SUPER/SYSTEM by Doyle Brunson (1979)
The Bible for poker players.
Doyle Brunson's original edition of Super/System was initially titled “How I Won $1,000,000 Playing Poker.” It was published in 1979 and fetched a high price. The book went out of print for many years before it resurfaced during the glorious poker boom.
For Super/System, Brunson assembled an amazing volume of strategy tips on different poker games from his friends and fellow professional gamblers. Mike Caro covered the intricacies of Draw Poker. Chip Reese penned the chapter on Seven-card Stud. The Lowball section was penned by Doyle Brunson with Joey Hawthorne. David Sklansky wrote the section on Stud Hi/Lo. Bobby Baldwin covered Limit Hold'em and Doyle Brunson covered NL.
At the time of its publication, Super/System was the greatest collection of poker strategy every assembled. Over 35 years after its publication, some of the strategy seems a little bit dated, however, the importance of the Super/System will live forever.
Brunson often joked about how he regretted writing Super/System because the overall book sales dwarfed in comparison to the millions he could have won from opponents who did not know all of his secrets and tips.
DOYLE BRUNSON, SUPER/SYSTEM
If you're going to have a rush, you've got to let yourself have one. You've got to sustain that rush. And to do that, you've got to get in there and play. It used to be that after I had won a pot in no-limit I would be in the next pot, regardless of what two cards I picked up. And if I won that one, I'd always be in the next one. I'd keep playing every pot until I lost one. And in all those pots, I'd gamble more than I normally would. If you don't play that way, you'll never have much of a rush. I know that scientists don't believe in rushes, but sometimes rushes can make you a fortune. There's only one world-class poker player that I know of who doesn't believe in rushes. Well, he's wrong, and so are the scientists. Besides, how many of them can play poker anyway?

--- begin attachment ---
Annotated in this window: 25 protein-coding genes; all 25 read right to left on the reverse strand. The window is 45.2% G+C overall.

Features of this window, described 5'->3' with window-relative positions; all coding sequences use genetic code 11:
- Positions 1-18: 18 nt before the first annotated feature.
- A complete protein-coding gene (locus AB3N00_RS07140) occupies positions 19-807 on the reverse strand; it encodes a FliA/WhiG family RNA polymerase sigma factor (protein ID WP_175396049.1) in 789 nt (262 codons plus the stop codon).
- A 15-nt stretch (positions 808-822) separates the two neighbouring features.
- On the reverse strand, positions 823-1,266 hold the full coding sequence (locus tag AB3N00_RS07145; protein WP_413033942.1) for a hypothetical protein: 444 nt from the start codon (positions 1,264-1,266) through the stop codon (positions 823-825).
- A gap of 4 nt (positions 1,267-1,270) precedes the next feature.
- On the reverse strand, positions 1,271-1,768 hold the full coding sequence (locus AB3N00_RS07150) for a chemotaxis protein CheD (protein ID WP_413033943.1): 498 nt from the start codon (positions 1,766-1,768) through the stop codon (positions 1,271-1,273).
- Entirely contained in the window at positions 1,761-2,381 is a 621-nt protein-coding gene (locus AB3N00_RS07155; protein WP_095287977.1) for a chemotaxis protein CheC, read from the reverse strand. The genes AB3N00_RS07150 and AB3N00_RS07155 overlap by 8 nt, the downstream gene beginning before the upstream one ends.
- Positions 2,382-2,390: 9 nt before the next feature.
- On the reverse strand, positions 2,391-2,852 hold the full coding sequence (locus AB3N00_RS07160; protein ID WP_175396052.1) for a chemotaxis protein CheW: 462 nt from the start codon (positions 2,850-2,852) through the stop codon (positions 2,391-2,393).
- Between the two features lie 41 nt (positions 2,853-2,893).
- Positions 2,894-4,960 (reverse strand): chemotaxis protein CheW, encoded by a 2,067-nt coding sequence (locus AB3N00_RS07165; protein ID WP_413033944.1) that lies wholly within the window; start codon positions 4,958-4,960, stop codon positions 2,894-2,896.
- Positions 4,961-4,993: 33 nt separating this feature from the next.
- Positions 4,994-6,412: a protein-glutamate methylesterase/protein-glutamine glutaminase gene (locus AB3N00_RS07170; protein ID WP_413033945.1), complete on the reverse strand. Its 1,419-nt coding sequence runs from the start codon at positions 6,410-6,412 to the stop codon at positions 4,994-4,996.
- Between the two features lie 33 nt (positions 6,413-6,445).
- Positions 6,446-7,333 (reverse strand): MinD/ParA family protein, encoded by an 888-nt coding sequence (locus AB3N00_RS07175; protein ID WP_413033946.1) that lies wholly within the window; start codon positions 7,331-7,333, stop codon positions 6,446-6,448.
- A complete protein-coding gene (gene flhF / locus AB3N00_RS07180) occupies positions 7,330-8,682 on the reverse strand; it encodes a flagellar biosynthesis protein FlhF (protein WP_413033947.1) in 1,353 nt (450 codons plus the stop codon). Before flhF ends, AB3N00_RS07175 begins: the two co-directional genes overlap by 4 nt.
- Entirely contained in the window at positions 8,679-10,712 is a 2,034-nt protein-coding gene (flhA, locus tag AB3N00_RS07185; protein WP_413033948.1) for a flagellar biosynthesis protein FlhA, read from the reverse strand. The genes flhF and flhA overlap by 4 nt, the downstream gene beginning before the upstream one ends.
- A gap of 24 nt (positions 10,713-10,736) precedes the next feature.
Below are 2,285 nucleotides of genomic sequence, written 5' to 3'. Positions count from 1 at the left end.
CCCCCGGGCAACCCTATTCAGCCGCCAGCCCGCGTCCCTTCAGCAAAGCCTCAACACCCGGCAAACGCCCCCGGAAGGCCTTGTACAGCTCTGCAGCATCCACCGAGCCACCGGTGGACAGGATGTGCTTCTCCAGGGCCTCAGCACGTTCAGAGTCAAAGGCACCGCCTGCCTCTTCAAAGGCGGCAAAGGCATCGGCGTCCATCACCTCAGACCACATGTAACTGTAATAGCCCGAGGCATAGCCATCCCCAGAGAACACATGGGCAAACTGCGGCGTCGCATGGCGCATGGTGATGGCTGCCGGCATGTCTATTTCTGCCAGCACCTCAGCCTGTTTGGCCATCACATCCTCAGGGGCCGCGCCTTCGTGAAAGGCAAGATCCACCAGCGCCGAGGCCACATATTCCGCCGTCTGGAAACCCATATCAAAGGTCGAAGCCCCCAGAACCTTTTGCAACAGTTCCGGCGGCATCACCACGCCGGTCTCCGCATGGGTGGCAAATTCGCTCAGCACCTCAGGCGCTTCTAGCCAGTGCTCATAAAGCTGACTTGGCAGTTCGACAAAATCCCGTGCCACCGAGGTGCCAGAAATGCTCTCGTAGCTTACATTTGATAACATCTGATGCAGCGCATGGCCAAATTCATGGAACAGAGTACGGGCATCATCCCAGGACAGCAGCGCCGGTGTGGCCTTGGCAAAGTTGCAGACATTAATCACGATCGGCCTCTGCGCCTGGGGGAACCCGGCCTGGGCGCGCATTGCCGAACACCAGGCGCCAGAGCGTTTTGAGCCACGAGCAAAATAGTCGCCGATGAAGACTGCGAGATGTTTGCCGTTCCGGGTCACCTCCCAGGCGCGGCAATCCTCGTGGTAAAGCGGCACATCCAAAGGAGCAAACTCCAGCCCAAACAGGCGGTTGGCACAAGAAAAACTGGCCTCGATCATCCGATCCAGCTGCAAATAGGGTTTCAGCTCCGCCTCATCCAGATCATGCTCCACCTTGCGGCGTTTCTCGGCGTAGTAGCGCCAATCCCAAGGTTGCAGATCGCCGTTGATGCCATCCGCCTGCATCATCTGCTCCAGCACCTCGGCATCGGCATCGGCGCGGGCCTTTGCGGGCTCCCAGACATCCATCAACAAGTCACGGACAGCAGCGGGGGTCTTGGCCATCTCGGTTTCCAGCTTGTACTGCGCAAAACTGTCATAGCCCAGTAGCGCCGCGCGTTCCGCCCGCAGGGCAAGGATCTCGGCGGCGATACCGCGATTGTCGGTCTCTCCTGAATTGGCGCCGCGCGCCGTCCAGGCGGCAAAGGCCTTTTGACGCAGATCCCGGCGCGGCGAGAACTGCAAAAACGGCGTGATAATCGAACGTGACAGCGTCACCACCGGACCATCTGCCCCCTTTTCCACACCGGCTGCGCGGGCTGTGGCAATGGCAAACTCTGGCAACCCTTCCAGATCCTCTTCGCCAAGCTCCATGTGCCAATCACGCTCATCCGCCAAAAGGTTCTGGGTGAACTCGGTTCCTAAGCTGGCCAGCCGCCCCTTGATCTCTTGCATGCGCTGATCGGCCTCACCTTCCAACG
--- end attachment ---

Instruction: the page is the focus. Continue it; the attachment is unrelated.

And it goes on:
THE BIGGEST DEAL IN TOWN by Al Alvarez (1983)
In 1981, an English poet visited Las Vegas with a mild fascination to the poker world. He spent three weeks on the rail at the 1981 World Series of Poker. By the time, Al Alvarez left Las Vegas and flew back to London, he amassed enough material for book that would become The Biggest Deal in Town.
Al Alvarez penned what is arguably regarded as the best book every written about poker. Opening up the first page to The Biggest Deal in Town is like stepping into a time machine and walking into The Horseshoe in downtown Las Vegas in the early 1980s. Alvarez vividly captured the fringe characters he encountered in Las Vegas.